Can Privacy Survive in the Cyber-Age?

The World Wide Web is an advertiser's dream come true.

No longer does he (or she) have to pay for ads which will be seen by people who are mostly not going to be interested in what he has to sell or who have just purchased his competitor's product. Say the advertiser is in the dog food business. He buys ads at dog-related Web sites which will be seen by people who either own (presumably hungry) dogs or who are at least interested in information about dogs (and may own a dog in the future). In contrast, the advertiser's expensive TV commercials are seen by people who do not own dogs (as well as those who do) and by people who hate dogs!

Webmasters often ask surfers to "register" at their site. The personal information gathered about people who want access to the site could conceivably be sold as an email mailing list to potential advertisers. Even Web sites that do not ask for voluntary information often keep track of who has visited their site via Internet "cookies".

But suppose that I visit a dog Web page and don't want my landlord (or my nosy neighbors) or even my boss to know I have a dog?

There is precious little privacy left in the Cyber-Age. Anyone not spending hard currency leaves tracks in their various debit card & credit card electronic transactions. There are records of one's spending at grocery stores, convenience stores, restaurants, magazine subscriptions, newspaper subscriptions, and what cable TV channels one pays for monthly, just to mention a few. Caller ID identifies phone callers without even requiring one to answer the phone. This type of information (i.e. demographics) enables advertisers to more tightly market their wares to increase their odds of reaching interested customers.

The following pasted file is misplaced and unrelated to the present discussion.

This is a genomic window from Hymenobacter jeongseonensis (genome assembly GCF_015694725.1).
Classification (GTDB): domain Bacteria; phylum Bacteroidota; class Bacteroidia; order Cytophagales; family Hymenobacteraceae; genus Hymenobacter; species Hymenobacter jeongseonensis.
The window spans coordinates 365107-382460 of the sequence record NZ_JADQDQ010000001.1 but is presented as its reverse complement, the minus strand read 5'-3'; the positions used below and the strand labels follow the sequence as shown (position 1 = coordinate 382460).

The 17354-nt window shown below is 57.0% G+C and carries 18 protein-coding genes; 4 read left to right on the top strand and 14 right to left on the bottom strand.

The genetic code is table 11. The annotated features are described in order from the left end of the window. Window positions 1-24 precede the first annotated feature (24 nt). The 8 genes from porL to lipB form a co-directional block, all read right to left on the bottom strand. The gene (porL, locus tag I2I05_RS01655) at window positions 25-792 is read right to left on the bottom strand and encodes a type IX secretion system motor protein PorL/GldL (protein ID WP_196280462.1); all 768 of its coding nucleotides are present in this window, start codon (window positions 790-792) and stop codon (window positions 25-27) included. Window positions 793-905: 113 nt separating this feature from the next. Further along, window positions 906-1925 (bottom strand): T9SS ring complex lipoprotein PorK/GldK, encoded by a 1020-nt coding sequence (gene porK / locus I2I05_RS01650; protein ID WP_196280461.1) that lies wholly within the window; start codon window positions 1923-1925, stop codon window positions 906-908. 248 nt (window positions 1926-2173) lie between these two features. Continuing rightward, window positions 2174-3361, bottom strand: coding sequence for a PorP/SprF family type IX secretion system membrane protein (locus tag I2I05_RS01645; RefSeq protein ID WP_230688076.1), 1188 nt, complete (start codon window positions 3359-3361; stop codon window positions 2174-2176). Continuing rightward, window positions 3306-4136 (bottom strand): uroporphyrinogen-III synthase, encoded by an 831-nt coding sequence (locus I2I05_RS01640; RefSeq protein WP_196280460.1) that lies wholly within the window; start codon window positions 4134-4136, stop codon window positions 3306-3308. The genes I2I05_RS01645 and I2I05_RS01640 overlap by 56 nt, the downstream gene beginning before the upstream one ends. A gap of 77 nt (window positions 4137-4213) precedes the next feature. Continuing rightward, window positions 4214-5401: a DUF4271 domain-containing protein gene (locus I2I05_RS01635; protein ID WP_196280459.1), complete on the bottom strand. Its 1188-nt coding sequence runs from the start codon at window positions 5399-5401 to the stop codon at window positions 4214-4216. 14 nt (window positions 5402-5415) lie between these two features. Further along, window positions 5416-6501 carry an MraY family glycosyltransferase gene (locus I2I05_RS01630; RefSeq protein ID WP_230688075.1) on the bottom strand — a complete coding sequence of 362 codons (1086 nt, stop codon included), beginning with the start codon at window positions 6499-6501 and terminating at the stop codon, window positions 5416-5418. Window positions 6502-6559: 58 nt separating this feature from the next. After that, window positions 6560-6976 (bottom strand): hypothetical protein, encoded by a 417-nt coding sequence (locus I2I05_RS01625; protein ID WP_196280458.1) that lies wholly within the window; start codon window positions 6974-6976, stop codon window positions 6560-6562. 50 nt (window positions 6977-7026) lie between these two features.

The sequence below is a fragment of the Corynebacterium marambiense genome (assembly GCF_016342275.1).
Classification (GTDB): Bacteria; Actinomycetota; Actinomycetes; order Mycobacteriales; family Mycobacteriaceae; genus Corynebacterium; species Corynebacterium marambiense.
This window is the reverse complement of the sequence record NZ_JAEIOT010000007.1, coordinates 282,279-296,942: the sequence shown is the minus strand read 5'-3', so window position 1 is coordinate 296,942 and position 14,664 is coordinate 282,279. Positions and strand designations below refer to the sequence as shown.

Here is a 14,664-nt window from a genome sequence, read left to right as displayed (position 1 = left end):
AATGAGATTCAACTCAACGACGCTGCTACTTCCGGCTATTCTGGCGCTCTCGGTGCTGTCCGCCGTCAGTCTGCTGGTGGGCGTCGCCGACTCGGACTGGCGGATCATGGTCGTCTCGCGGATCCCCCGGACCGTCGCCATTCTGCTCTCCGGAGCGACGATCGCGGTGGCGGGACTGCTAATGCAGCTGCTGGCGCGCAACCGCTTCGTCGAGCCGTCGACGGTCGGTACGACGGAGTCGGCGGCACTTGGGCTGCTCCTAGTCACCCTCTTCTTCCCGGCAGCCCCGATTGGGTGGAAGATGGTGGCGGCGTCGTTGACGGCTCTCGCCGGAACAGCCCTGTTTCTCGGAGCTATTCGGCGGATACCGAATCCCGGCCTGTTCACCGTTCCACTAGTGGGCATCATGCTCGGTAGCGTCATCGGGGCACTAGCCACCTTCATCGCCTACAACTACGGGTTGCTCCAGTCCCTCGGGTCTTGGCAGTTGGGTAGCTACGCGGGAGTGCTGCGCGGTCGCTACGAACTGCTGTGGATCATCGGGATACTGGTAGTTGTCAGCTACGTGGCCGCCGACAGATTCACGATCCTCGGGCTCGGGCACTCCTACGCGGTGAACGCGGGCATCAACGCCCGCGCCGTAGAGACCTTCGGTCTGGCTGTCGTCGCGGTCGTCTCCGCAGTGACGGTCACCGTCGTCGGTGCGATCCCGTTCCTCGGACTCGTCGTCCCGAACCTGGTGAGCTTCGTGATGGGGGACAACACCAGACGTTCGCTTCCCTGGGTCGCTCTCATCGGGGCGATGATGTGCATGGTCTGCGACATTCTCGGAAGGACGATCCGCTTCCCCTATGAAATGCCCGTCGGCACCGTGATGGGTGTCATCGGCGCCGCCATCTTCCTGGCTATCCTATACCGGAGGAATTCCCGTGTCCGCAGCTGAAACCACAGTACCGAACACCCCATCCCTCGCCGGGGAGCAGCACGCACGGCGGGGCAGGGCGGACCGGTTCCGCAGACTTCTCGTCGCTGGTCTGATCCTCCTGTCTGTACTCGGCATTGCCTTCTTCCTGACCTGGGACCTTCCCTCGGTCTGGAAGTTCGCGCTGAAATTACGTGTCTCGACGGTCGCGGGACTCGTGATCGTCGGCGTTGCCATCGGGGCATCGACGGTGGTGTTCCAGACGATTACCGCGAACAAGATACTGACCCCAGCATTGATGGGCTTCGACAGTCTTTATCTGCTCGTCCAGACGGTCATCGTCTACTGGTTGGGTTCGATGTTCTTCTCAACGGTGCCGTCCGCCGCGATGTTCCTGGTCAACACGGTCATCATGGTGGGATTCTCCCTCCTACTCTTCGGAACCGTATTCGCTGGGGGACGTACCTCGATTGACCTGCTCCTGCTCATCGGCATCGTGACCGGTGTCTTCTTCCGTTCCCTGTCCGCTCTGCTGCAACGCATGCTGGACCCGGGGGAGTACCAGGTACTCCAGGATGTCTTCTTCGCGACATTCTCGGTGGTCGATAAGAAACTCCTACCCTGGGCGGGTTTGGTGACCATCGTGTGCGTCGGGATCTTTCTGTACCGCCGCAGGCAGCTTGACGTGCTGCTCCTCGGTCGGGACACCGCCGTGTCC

Web site registrations are only advertisers' newest tools. Fortunately, not every Web site requires registration (free or not) yet. So surfers can choose to register or choose to browse another site which does not register users. This may be less and less true in the future if more and more Web sites go to mandatory registration. It is also true that one may surf the World Wide Web from public computers (such as at cyber cafes, schools, and public libraries) if one wanted to maximize privacy. Such public computers plus free wi-fi (wireless Internet connecton) for your laptop may become more and more available in the future.

For more information see:

  • Center for Democracy and Technology Privacy Issues
  • Electronic Privacy Information Center
  • Privacy Policy (Federal Trade Commission)
  • Online Privacy Alliance
  • Complying with COPPA: Frequently Asked Questions [aka Children's Online Privacy Protection Rule] (Federal Trade Commission)
  • Anonymizer
  • SafeShopping.org (American Bar Assn.)
  • *Protecting Children’s Privacy Online – A Guide for Parents, Carers and Educators [*NOTE: This is a British site. But it shows how to set privacy settings for the most popular apps, used widely in both the U.K. and the U.S. Screenshot graphics are helpful.]
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    Last Modified: 11/30/2016